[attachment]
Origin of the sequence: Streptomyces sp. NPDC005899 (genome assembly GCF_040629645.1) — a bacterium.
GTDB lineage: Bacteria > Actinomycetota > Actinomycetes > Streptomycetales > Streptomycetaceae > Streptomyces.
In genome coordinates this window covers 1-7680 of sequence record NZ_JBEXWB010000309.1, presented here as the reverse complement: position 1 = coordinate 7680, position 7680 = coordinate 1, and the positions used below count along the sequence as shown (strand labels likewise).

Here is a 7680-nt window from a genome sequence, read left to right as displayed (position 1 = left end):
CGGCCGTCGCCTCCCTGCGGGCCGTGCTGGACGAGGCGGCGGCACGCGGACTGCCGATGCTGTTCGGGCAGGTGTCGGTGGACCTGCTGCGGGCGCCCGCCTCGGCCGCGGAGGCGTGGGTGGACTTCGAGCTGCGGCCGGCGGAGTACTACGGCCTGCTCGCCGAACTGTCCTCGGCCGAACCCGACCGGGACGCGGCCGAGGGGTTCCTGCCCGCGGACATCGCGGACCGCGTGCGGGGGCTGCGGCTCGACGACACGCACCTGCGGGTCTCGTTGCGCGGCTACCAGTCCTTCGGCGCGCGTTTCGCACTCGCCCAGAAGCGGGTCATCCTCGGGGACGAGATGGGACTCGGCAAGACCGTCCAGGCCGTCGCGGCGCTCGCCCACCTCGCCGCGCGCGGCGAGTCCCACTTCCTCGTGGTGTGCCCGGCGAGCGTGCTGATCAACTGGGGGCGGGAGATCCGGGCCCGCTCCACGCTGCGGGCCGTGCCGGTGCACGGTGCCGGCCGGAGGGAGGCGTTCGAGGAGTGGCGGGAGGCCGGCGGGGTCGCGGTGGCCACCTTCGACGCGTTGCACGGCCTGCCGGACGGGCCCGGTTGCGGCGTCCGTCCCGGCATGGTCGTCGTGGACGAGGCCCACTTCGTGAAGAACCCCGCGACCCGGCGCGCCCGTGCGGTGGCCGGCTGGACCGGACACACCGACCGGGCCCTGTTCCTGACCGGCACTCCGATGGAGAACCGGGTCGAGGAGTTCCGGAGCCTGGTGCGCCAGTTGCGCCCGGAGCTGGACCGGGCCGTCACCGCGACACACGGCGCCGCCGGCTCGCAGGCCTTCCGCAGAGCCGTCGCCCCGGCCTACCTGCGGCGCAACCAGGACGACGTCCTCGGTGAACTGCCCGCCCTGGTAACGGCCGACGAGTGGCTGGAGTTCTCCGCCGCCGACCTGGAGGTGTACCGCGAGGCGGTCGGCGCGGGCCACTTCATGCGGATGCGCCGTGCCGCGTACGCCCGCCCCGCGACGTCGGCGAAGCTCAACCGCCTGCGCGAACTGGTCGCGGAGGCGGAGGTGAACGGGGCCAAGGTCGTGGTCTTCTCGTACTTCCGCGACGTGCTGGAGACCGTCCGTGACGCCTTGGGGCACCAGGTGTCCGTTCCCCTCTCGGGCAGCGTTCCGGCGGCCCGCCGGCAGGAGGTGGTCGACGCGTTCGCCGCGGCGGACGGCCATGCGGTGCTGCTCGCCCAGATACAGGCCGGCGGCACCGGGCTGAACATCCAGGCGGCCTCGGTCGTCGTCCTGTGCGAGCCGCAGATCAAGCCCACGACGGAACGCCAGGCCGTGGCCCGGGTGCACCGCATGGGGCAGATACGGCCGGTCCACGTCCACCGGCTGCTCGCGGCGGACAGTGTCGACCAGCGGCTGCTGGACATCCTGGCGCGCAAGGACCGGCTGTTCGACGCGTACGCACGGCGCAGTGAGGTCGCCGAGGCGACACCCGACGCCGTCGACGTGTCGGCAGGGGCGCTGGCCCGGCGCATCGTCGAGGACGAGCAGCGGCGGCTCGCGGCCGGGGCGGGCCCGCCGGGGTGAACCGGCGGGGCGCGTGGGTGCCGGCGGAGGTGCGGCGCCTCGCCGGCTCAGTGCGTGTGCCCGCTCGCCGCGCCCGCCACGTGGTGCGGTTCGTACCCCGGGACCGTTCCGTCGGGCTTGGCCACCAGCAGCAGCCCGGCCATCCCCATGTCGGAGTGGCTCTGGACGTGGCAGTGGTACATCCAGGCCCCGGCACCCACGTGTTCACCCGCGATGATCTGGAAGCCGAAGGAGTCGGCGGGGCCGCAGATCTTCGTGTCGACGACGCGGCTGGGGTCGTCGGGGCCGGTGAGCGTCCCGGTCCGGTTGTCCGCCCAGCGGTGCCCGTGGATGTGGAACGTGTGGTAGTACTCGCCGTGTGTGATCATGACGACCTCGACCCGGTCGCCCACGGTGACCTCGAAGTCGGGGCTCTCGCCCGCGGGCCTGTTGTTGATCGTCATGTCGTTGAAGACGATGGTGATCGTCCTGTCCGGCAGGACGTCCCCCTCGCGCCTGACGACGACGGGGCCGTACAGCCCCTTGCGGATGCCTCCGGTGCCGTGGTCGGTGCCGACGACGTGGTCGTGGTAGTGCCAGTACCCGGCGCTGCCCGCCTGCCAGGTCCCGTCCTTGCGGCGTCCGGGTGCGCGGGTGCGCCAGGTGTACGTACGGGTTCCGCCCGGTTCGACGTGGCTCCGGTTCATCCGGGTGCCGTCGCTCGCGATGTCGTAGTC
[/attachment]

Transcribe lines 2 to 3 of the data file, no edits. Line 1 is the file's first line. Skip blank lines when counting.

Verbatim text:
GTDB lineage: Bacteria > Actinomycetota > Actinomycetes > Streptomycetales > Streptomycetaceae > Streptomyces.
In genome coordinates this window covers 1-7680 of sequence record NZ_JBEXWB010000309.1, presented here as the reverse complement: position 1 = coordinate 7680, position 7680 = coordinate 1, and the positions used below count along the sequence as shown (strand labels likewise).